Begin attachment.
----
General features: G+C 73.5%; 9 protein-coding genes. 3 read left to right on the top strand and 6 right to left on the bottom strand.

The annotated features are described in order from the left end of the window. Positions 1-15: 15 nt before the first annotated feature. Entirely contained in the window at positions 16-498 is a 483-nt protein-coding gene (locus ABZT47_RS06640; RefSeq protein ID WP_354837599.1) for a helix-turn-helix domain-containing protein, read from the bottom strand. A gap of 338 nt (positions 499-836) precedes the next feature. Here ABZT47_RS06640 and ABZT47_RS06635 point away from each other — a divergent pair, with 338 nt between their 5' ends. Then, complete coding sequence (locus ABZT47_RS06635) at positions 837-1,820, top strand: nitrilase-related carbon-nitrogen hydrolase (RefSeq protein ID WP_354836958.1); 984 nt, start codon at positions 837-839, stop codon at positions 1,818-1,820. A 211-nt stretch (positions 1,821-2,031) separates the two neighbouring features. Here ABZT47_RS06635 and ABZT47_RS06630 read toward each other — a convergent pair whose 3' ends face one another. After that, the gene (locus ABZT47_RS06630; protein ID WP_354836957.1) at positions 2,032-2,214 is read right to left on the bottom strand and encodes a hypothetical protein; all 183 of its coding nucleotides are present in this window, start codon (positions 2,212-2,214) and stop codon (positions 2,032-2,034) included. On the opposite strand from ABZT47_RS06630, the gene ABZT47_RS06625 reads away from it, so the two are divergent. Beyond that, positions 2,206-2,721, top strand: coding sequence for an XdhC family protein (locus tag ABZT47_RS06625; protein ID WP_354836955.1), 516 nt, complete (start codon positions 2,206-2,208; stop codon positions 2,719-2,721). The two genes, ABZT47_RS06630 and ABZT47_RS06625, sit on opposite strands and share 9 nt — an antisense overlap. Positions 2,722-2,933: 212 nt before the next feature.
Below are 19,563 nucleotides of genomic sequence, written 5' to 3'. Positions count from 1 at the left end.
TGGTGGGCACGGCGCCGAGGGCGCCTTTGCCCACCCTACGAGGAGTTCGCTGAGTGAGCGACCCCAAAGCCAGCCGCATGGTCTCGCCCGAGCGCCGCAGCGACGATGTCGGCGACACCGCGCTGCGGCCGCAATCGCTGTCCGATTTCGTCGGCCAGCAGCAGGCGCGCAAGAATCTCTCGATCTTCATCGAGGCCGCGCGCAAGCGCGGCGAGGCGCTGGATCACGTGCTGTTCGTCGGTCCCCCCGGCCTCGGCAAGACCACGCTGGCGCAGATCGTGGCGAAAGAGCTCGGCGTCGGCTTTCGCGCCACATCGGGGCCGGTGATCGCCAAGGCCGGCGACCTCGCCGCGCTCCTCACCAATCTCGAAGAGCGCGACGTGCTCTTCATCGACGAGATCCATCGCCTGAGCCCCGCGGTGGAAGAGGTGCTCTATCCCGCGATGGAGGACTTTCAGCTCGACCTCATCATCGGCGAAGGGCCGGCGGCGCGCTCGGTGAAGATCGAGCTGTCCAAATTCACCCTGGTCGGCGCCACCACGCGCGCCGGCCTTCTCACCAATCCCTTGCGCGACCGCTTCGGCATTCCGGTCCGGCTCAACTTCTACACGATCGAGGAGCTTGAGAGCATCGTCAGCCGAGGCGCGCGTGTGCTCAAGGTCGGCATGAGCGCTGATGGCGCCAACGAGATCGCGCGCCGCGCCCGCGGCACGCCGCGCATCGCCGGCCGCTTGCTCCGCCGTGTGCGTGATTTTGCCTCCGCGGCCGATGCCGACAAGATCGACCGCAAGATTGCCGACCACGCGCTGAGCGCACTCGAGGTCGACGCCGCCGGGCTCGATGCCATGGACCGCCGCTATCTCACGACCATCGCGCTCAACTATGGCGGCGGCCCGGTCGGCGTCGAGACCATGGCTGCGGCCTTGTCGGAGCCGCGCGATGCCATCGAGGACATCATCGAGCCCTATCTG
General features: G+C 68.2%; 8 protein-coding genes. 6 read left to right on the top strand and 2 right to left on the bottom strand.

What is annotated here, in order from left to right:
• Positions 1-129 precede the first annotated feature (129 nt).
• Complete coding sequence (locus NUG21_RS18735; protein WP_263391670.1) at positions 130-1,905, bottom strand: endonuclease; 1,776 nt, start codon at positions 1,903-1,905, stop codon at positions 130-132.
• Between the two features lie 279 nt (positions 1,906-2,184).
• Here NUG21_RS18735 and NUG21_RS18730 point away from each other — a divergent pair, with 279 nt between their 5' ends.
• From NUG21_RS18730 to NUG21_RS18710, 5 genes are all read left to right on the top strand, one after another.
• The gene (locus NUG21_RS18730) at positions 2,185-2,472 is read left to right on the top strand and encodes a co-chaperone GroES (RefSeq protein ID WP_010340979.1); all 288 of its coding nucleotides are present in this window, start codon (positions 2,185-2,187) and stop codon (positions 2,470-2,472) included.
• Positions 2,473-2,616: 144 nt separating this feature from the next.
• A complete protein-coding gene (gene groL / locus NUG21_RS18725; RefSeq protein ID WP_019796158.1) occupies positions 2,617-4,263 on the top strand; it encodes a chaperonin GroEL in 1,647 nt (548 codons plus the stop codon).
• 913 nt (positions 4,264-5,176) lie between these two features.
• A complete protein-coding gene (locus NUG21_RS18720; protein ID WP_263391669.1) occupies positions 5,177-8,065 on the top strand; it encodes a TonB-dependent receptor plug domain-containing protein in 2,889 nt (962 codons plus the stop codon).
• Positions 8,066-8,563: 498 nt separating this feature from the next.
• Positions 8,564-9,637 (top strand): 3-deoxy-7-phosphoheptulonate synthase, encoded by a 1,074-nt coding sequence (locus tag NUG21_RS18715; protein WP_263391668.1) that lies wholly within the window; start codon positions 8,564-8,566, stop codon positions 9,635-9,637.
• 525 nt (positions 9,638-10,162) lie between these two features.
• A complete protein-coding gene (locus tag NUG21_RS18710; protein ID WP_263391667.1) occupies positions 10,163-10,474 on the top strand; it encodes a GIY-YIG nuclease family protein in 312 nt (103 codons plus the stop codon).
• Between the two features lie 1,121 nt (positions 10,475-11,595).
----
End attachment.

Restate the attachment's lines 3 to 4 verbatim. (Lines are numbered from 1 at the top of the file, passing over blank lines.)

Below are 19,563 nucleotides of genomic sequence, written 5' to 3'. Positions count from 1 at the left end.
TGGTGGGCACGGCGCCGAGGGCGCCTTTGCCCACCCTACGAGGAGTTCGCTGAGTGAGCGACCCCAAAGCCAGCCGCATGGTCTCGCCCGAGCGCCGCAGCGACGATGTCGGCGACACCGCGCTGCGGCCGCAATCGCTGTCCGATTTCGTCGGCCAGCAGCAGGCGCGCAAGAATCTCTCGATCTTCATCGAGGCCGCGCGCAAGCGCGGCGAGGCGCTGGATCACGTGCTGTTCGTCGGTCCCCCCGGCCTCGGCAAGACCACGCTGGCGCAGATCGTGGCGAAAGAGCTCGGCGTCGGCTTTCGCGCCACATCGGGGCCGGTGATCGCCAAGGCCGGCGACCTCGCCGCGCTCCTCACCAATCTCGAAGAGCGCGACGTGCTCTTCATCGACGAGATCCATCGCCTGAGCCCCGCGGTGGAAGAGGTGCTCTATCCCGCGATGGAGGACTTTCAGCTCGACCTCATCATCGGCGAAGGGCCGGCGGCGCGCTCGGTGAAGATCGAGCTGTCCAAATTCACCCTGGTCGGCGCCACCACGCGCGCCGGCCTTCTCACCAATCCCTTGCGCGACCGCTTCGGCATTCCGGTCCGGCTCAACTTCTACACGATCGAGGAGCTTGAGAGCATCGTCAGCCGAGGCGCGCGTGTGCTCAAGGTCGGCATGAGCGCTGATGGCGCCAACGAGATCGCGCGCCGCGCCCGCGGCACGCCGCGCATCGCCGGCCGCTTGCTCCGCCGTGTGCGTGATTTTGCCTCCGCGGCCGATGCCGACAAGATCGACCGCAAGATTGCCGACCACGCGCTGAGCGCACTCGAGGTCGACGCCGCCGGGCTCGATGCCATGGACCGCCGCTATCTCACGACCATCGCGCTCAACTATGGCGGCGGCCCGGTCGGCGTCGAGACCATGGCTGCGGCCTTGTCGGAGCCGCGCGATGCCATCGAGGACATCATCGAGCCCTATCTG